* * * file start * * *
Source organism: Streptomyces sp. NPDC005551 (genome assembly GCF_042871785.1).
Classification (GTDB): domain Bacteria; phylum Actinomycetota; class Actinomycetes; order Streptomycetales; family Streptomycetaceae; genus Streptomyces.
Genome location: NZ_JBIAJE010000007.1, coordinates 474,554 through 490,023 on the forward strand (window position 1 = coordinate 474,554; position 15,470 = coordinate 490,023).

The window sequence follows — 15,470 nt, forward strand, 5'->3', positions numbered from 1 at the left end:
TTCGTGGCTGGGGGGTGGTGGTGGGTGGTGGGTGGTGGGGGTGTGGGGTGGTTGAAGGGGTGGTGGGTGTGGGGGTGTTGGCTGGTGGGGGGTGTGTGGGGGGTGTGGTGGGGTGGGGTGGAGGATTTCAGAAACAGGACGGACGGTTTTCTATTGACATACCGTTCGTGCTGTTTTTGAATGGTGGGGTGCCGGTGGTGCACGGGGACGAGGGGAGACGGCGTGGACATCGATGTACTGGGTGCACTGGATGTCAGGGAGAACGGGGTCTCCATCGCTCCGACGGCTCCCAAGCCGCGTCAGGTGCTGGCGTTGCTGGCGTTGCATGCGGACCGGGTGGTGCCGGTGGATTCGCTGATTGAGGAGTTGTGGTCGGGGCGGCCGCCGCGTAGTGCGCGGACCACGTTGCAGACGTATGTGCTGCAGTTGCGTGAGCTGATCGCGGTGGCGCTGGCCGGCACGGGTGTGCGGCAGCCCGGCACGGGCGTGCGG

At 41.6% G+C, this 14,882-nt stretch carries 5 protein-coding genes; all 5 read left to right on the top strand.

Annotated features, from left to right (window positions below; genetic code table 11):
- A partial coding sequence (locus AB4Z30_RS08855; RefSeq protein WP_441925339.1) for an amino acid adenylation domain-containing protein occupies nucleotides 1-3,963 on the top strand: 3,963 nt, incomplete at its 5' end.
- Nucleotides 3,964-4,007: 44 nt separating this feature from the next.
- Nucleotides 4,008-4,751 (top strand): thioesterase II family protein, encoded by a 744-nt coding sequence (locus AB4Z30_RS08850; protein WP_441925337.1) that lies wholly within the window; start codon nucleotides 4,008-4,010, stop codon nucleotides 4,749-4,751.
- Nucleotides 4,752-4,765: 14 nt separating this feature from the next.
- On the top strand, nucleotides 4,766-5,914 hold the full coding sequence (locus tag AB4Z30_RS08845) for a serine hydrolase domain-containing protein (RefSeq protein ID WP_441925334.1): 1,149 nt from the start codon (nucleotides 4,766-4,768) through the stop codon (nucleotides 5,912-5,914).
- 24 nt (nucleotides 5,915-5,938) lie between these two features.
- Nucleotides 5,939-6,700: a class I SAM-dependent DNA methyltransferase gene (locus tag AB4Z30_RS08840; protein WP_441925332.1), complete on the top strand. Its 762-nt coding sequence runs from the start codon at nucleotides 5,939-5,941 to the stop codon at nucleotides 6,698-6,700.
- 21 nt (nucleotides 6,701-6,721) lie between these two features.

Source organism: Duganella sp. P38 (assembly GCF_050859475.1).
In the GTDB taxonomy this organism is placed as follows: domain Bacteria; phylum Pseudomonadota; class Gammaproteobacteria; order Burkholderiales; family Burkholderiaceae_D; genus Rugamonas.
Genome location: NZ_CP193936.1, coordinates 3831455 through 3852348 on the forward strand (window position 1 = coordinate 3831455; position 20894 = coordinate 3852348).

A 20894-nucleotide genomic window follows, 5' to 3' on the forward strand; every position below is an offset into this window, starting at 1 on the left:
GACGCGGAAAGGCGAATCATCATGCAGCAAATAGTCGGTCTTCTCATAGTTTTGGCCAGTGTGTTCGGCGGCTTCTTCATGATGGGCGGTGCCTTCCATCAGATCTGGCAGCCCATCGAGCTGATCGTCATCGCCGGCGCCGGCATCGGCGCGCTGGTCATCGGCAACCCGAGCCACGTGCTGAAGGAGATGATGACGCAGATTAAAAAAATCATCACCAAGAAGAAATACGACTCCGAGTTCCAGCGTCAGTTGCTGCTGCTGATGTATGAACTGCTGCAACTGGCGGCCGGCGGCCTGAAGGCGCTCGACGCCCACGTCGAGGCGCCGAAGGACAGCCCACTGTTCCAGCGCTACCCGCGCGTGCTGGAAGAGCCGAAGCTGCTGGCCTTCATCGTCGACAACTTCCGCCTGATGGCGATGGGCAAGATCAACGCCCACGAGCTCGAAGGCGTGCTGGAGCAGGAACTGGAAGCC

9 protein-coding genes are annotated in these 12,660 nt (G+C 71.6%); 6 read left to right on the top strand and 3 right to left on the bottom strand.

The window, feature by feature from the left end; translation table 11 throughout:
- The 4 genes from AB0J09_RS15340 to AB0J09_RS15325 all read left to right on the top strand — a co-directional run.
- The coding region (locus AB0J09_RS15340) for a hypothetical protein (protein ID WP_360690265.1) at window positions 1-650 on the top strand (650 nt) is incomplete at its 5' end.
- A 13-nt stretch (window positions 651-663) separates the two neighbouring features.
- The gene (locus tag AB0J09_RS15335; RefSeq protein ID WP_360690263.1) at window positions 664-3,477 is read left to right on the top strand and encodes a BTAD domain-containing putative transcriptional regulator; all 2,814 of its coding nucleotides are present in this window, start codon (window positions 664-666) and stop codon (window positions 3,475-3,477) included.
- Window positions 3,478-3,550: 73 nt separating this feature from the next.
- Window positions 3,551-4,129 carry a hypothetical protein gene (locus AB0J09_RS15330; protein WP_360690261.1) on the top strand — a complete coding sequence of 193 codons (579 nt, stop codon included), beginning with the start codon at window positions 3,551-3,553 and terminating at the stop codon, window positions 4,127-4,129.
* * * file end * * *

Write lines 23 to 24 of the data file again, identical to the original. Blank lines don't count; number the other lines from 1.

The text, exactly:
- The 4 genes from AB0J09_RS15340 to AB0J09_RS15325 all read left to right on the top strand — a co-directional run.
- The coding region (locus AB0J09_RS15340) for a hypothetical protein (protein ID WP_360690265.1) at window positions 1-650 on the top strand (650 nt) is incomplete at its 5' end.